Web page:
According to market research company IDTechEx, the market size of weeding robots will have an 11-fold increase in the upcoming five years. The demand for ag drones will increase 8-fold over the next ten years.
The market size of weeding robots and spraying drones will accelerate in the coming years, according to IDTechEx’s recent research “Agricultural Robots and Drones 2022-2032: Technologies, Markets & Players”.
The researchers say growth is driven by problems such as water scarcity, overuse of chemicals, decline of biodiversity, greenhouse gas emissions and eutrophication, for which ag robots and ag drones can be a potential solution.
To reduce the use of chemicals and their subsequent negative impacts, precision agriculture has become more and more trendy, say the authors. “With improving technology, farming is gradually moving away from the indiscriminate constant rate approach that historically dominated agriculture towards using a variable rate technology approach.”
Meanwhile, with the disruption of the supply chain, chemicals and fertilizers have become increasingly pricy, encouraging farmers to maximize their resource use and avoid the overuse of chemicals, for example, through mechanical weeding or precise control of the chemical use of each individual plant.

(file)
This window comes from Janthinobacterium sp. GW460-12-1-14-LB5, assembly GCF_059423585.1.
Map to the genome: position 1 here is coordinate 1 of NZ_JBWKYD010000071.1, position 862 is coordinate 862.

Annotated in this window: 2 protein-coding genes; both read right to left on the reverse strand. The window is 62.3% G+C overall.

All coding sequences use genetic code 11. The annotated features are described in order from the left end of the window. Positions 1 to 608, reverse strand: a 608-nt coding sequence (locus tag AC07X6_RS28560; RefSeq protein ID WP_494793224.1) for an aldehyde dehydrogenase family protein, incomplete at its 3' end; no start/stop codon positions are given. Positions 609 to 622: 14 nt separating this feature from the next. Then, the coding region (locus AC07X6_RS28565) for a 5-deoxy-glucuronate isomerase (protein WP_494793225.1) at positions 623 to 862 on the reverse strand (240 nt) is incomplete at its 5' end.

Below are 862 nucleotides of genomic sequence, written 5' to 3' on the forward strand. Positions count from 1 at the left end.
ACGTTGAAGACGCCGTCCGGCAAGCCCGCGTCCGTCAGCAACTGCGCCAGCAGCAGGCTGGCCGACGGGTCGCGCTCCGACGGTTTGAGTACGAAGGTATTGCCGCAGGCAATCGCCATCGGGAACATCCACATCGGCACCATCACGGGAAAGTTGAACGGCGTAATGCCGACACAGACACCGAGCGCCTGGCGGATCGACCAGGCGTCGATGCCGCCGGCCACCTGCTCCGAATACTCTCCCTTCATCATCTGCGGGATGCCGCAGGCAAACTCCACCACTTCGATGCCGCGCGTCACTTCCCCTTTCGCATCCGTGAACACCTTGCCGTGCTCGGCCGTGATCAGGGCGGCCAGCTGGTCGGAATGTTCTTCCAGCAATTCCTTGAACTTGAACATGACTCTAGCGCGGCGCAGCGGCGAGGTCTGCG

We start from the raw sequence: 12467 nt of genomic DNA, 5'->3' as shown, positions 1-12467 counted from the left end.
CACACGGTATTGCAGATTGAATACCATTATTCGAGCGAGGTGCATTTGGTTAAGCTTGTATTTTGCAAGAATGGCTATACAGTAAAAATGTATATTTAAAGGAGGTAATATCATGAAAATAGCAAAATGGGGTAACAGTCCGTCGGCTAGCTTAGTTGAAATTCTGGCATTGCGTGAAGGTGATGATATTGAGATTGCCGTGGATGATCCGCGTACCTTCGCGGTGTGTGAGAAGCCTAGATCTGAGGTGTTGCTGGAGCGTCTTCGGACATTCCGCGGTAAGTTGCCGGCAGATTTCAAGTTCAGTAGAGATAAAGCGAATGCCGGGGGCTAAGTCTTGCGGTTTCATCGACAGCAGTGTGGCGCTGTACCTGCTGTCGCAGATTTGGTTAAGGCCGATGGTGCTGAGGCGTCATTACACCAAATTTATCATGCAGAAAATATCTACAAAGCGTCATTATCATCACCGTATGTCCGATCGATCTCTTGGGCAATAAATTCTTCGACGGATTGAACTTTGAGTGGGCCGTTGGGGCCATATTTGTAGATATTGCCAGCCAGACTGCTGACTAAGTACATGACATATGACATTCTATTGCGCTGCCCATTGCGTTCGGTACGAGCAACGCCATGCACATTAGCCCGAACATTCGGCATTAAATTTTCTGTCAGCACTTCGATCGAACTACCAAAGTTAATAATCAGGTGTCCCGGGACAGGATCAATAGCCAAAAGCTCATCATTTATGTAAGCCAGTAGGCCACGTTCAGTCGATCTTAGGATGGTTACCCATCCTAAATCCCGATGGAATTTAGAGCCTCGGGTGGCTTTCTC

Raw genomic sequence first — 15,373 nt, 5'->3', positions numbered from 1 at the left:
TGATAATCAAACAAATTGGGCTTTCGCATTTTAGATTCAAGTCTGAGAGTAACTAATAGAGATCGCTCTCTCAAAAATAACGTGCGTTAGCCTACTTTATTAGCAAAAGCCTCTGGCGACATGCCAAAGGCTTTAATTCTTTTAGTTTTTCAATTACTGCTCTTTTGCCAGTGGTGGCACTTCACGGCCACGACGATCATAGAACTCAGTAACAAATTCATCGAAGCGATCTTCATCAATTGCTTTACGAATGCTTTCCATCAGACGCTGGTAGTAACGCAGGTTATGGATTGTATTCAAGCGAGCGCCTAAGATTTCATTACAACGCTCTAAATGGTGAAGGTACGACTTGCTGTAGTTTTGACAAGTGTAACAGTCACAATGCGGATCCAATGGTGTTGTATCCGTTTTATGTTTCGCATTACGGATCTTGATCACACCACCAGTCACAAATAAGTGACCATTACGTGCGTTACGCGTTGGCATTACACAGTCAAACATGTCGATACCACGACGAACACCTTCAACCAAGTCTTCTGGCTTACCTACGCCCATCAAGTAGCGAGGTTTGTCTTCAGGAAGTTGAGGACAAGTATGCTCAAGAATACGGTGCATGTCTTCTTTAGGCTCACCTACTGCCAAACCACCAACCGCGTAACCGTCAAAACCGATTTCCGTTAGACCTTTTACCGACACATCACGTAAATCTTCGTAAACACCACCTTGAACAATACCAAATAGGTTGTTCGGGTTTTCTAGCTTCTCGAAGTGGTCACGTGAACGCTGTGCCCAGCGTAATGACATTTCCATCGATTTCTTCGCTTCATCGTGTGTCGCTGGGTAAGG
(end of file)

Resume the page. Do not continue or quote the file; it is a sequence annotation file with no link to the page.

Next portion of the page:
Because precision agriculture technology needs a large amount of data collected from plants and crops, it is almost impossible for human beings to collect manually. Meanwhile, the accurate application of chemicals or mechanical weeding also needs precise control, which makes it an ideal use case for automation. Therefore, in order to apply precision agriculture, the use of automation via robots becomes a feasible solution, the IDTEchEx researchers say.
The report states weed control is one of the most common applications for agricultural robots. “Large-scale spraying of herbicides in a constant rate approach is currently the dominant model. The area of the field often determines the rate of spraying, and therefore agrochemicals are often over-applied, leading to unnecessary costs for farmers and accelerating the growth of herbicide resistance. A precision agriculture approach can help overcome these challenges.”
Geolocation and farm mapping alongside GPS-enabled variable-rate sprayers to vary the spraying rate/volume according to the needs of a patch/crop has begun gaining traction in recent years, particularly as technology such as aerial drones and variable rate sprayers become more accessible.
Agricultural robotics further enable a precision agriculture approach, using computer vision and weed detection algorithms to identify weeds and remove them either mechanically or chemically. IDTechEx’s research shows that the market size of weeding robots was around US$22 million in 2021, and it is expected to have an 11-fold increase in the upcoming five years.